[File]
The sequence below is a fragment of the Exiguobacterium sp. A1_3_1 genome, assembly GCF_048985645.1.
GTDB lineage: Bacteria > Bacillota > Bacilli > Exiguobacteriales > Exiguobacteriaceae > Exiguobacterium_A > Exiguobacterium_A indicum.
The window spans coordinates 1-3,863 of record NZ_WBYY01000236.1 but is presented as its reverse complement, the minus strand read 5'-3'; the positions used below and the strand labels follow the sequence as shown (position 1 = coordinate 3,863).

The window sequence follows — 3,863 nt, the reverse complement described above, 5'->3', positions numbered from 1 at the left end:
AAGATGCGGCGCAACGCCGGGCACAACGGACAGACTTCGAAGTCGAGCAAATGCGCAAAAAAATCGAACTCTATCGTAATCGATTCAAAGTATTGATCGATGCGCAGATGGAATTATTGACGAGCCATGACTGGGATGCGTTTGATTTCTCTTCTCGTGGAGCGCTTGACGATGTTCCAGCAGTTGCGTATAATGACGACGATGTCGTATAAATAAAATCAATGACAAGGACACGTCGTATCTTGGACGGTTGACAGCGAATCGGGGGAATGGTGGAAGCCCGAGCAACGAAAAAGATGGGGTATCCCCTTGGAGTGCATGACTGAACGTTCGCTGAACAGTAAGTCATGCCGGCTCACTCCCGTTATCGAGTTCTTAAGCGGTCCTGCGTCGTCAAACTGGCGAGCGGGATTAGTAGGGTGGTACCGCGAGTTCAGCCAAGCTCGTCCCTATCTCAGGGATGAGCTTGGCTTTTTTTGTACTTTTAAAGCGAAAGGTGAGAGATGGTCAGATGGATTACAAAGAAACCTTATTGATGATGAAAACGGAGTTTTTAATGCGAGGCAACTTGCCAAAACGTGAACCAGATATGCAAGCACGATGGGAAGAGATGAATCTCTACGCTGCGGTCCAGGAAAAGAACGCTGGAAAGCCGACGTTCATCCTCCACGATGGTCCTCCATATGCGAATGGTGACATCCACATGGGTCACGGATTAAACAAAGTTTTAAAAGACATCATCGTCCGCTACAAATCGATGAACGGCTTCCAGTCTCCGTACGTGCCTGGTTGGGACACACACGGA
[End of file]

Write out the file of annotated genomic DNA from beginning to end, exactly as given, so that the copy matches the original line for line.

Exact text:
The sequence below is a fragment of the Exiguobacterium sp. A1_3_1 genome, assembly GCF_048985645.1.
GTDB lineage: Bacteria > Bacillota > Bacilli > Exiguobacteriales > Exiguobacteriaceae > Exiguobacterium_A > Exiguobacterium_A indicum.
The window spans coordinates 1-3,863 of record NZ_WBYY01000236.1 but is presented as its reverse complement, the minus strand read 5'-3'; the positions used below and the strand labels follow the sequence as shown (position 1 = coordinate 3,863).

The window sequence follows — 3,863 nt, the reverse complement described above, 5'->3', positions numbered from 1 at the left end:
AAGATGCGGCGCAACGCCGGGCACAACGGACAGACTTCGAAGTCGAGCAAATGCGCAAAAAAATCGAACTCTATCGTAATCGATTCAAAGTATTGATCGATGCGCAGATGGAATTATTGACGAGCCATGACTGGGATGCGTTTGATTTCTCTTCTCGTGGAGCGCTTGACGATGTTCCAGCAGTTGCGTATAATGACGACGATGTCGTATAAATAAAATCAATGACAAGGACACGTCGTATCTTGGACGGTTGACAGCGAATCGGGGGAATGGTGGAAGCCCGAGCAACGAAAAAGATGGGGTATCCCCTTGGAGTGCATGACTGAACGTTCGCTGAACAGTAAGTCATGCCGGCTCACTCCCGTTATCGAGTTCTTAAGCGGTCCTGCGTCGTCAAACTGGCGAGCGGGATTAGTAGGGTGGTACCGCGAGTTCAGCCAAGCTCGTCCCTATCTCAGGGATGAGCTTGGCTTTTTTTGTACTTTTAAAGCGAAAGGTGAGAGATGGTCAGATGGATTACAAAGAAACCTTATTGATGATGAAAACGGAGTTTTTAATGCGAGGCAACTTGCCAAAACGTGAACCAGATATGCAAGCACGATGGGAAGAGATGAATCTCTACGCTGCGGTCCAGGAAAAGAACGCTGGAAAGCCGACGTTCATCCTCCACGATGGTCCTCCATATGCGAATGGTGACATCCACATGGGTCACGGATTAAACAAAGTTTTAAAAGACATCATCGTCCGCTACAAATCGATGAACGGCTTCCAGTCTCCGTACGTGCCTGGTTGGGACACACACGGA